Israeli Aaron Goldfinger and his family are cleaning out the Tel Aviv flat of his grandmother, who had died at age 98. They discover unsettling evidence of a long term relationship between his grandparents and a Nazi official, starting in the mid 1930s, and continuing after WWII. Goldfinger begins to investigate their connection with Leopold von Mildenstein, who wrote propaganda for Goebbels, and recruited Adolph Eichmann into his "Department of Jewish Affairs."

Early on, Goldfinger is speaking to an elderly relative about his discovery. The old lady smiles, "Third generation Germans ask questions. Second generation Germans are silent." she pauses, "you don't understand. I'm glad you don't understand."

A little slow moving, but fascinating.
 

Matt McKeon

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Just finished Stanislaw Lem's the Futurelogical Congress Its a surreal novel about a future where every emotion and activity is managed by psychoactive drugs. Lem wrote in Polish, so the translator did yeoman work coming up with punnish titles for the myriad drugs used to mask reality.

I'm a huge Lem fan, but had never read this before.
 

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Just finished Stanislaw Lem's the Futurelogical Congress Its a surreal novel about a future where every emotion and activity is managed by psychoactive drugs. Lem wrote in Polish, so the translator did yeoman work coming up with punnish titles for the myriad drugs used to mask reality.

I'm a huge Lem fan, but had never read this before.
how could you miss it?
 

Matt McKeon

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Get Your War On
On October, 2001, Andrew Rees started a simple cartoon strip, where a few clip art office workers spewed obscenity laced rants about the Bush administration and the "war on terror." Funny, angry. I found a collection of the first year or so in a used book store.
 

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The Underground Man
A mystery by Ross Macdonald, the penname for Kenneth Millar. Early Macdonald mysteries, featuring a detective named Lew Archer, were more typically "hardboiled" detectives in the Philip Marlowe mold. The later ones, written in the 60s, such as "Underground Man" are something different: torturously complex family dysfunction spanning generations, tightly plotted, often on the backdrop of bland California sunshine and ecological disaster. I love it and other Macdonald mysteries, "The Zebra Striped Hearse" or "Blue Hammer."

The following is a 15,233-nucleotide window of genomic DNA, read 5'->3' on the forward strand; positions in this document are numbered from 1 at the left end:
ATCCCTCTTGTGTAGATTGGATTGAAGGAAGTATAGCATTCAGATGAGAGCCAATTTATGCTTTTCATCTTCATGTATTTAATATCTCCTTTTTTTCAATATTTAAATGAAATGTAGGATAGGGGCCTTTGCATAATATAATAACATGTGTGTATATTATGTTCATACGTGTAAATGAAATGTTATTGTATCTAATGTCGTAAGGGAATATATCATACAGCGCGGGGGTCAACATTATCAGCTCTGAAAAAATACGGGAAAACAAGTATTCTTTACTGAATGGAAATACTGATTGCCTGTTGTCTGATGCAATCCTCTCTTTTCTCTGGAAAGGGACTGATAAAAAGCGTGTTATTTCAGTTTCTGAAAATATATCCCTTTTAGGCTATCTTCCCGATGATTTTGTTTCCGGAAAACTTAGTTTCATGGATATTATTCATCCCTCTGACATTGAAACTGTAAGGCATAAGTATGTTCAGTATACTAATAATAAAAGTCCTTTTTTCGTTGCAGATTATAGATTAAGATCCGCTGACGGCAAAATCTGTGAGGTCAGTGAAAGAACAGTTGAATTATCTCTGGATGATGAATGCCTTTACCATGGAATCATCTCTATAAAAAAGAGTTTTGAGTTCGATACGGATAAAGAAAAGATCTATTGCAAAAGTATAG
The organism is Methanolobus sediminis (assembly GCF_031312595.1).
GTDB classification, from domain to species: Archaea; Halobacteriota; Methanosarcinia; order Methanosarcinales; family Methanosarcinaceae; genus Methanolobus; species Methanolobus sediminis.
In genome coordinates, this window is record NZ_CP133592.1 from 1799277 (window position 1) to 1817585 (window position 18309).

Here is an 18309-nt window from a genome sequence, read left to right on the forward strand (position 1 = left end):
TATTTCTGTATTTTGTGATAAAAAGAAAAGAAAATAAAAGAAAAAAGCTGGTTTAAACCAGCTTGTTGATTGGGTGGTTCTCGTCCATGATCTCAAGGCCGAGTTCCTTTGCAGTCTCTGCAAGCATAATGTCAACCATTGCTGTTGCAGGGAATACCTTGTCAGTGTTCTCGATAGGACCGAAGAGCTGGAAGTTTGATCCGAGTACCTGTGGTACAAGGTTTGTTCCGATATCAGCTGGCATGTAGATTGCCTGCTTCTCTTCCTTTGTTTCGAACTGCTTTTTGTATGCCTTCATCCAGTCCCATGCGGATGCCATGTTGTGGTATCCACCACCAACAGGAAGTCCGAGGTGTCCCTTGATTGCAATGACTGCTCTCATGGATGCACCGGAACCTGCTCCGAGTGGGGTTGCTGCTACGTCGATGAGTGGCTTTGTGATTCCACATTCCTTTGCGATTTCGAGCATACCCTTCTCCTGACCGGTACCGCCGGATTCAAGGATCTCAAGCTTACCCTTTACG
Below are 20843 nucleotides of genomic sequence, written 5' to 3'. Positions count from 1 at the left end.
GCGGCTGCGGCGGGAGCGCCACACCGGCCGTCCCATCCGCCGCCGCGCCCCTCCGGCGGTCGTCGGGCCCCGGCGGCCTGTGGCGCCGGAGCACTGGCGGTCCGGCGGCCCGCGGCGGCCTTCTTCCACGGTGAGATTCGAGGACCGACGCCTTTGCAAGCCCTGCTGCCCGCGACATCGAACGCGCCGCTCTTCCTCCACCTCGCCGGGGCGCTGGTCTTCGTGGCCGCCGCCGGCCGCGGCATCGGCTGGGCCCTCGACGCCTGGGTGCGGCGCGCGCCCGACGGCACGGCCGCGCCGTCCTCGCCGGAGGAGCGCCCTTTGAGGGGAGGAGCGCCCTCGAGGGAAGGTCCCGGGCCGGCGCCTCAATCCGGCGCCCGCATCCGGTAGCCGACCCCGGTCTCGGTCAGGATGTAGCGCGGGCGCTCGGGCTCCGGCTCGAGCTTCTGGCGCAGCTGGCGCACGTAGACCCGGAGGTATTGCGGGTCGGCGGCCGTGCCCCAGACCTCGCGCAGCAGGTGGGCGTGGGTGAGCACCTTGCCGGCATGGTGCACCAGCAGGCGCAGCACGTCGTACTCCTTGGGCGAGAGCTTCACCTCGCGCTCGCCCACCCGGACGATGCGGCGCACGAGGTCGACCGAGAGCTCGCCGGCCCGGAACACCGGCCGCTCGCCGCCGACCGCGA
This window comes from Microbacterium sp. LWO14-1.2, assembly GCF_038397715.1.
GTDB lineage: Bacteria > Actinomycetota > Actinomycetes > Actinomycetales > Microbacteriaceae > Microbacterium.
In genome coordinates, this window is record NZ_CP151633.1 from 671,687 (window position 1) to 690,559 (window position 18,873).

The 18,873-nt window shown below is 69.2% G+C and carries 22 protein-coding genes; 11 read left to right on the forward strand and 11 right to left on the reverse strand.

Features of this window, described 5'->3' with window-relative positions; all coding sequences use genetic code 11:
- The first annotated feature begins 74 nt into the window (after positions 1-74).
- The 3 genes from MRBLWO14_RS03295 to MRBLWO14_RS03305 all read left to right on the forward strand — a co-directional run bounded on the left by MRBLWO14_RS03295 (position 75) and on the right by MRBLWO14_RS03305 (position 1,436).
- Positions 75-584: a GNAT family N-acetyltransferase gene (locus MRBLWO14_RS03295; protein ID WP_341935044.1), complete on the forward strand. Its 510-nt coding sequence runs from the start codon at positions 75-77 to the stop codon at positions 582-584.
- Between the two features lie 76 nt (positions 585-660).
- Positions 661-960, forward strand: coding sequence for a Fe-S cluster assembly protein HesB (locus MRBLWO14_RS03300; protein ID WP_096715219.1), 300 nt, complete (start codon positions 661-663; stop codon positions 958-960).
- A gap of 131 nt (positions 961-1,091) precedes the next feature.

Not to be confused with John D. McDonald, a Florida based mystery writer.
 

Joshism

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I've started reading War: How Conflict Shaped Us by Margaret MacMillan. She's the author of two outstanding books related to World War I: The War That Ended Peace and Paris 1919. I'm through the Introduction and first chapter and so far it's okay, but seems a little meandering and if I had to write a one-sentence review on that it would be "Okay, so what's your point?" I likely wouldn't have picked up a book like this if not for the author. I'm willing to read on and see where it goes.
 

Matt McKeon

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The Family Plot by Cherie Priest

I picked up this book for two reasons, I love a good haunted house story, and Priest wrote Maplecroft, the H.P. Lovecraft/Lizzie Borden mashup that we all needed in these tough times.

I was disappointed by Family Plot. A four person salvage crew is stripping an old house due for demolition. Ghosts happen. The characters don't really come alive, the point of view never shifts from one person, who is given plenty of back story, but doesn't really go anyway with it. The other characters are one note.

Two funny parts, though: the crew is not discouraged by ghostly activity, which is (in this book), fairly common is the business of stripping old houses.

The second one, is after the ghosts prove threatening, one of the crew launches into an elaborate theory they the crew should be filming with their cellphones at all times, since in all the ghost hunter tv shows he's ever watched, you never actually see a ghost. "Cameras scare them off," he asserts. It's a hilarious moment because of his tremendous pride and confidence in his idea.
 

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I have loved Tony Hillerman's mysteries, set in the bleak but stunning environment of the southwest and featuring two investigators: Jim Chee, a young man studying traditional ceremonies, but must pursue his law enforcement career in a white world, and the coolly analytical Lieutenant Leaphorn. The plots often turn on Navajo culture, mythology and customs.

Hillerman died a few years back, and his daughter, Anna Hillerman has written novels with Chee, Leaphorn and a young Navajo woman, Bernadette Manuelito, a patrol officer, focusing mostly on Manuelito. They are similar in their settings and complex plots, but Manuelito is somewhat less compelling then the conflicted Chee.